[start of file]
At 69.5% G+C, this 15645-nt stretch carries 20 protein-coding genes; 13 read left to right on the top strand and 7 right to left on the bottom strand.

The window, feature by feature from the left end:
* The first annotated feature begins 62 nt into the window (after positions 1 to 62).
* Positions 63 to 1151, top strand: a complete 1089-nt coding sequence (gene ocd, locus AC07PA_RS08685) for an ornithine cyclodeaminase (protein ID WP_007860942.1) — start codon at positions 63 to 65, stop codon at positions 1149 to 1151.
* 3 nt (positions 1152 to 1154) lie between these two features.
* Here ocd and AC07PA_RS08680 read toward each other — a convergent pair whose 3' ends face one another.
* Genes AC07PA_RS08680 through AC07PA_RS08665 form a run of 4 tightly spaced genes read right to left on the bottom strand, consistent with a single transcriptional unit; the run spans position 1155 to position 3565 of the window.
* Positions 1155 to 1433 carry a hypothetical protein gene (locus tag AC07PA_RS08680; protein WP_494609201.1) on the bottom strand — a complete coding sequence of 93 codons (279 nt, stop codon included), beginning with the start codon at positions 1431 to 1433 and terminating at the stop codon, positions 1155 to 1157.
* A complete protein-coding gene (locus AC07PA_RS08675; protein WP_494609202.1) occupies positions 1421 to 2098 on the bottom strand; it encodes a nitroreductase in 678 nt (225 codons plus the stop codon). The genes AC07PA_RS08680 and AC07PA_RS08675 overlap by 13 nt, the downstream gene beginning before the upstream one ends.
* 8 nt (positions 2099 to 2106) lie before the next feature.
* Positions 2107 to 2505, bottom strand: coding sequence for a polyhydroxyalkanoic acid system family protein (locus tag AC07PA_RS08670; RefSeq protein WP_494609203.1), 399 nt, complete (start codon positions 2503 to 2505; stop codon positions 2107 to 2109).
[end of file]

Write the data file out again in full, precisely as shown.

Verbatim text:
At 69.5% G+C, this 15645-nt stretch carries 20 protein-coding genes; 13 read left to right on the top strand and 7 right to left on the bottom strand.

The window, feature by feature from the left end:
* The first annotated feature begins 62 nt into the window (after positions 1 to 62).
* Positions 63 to 1151, top strand: a complete 1089-nt coding sequence (gene ocd, locus AC07PA_RS08685) for an ornithine cyclodeaminase (protein ID WP_007860942.1) — start codon at positions 63 to 65, stop codon at positions 1149 to 1151.
* 3 nt (positions 1152 to 1154) lie between these two features.
* Here ocd and AC07PA_RS08680 read toward each other — a convergent pair whose 3' ends face one another.
* Genes AC07PA_RS08680 through AC07PA_RS08665 form a run of 4 tightly spaced genes read right to left on the bottom strand, consistent with a single transcriptional unit; the run spans position 1155 to position 3565 of the window.
* Positions 1155 to 1433 carry a hypothetical protein gene (locus tag AC07PA_RS08680; protein WP_494609201.1) on the bottom strand — a complete coding sequence of 93 codons (279 nt, stop codon included), beginning with the start codon at positions 1431 to 1433 and terminating at the stop codon, positions 1155 to 1157.
* A complete protein-coding gene (locus AC07PA_RS08675; protein WP_494609202.1) occupies positions 1421 to 2098 on the bottom strand; it encodes a nitroreductase in 678 nt (225 codons plus the stop codon). The genes AC07PA_RS08680 and AC07PA_RS08675 overlap by 13 nt, the downstream gene beginning before the upstream one ends.
* 8 nt (positions 2099 to 2106) lie before the next feature.
* Positions 2107 to 2505, bottom strand: coding sequence for a polyhydroxyalkanoic acid system family protein (locus tag AC07PA_RS08670; RefSeq protein WP_494609203.1), 399 nt, complete (start codon positions 2503 to 2505; stop codon positions 2107 to 2109).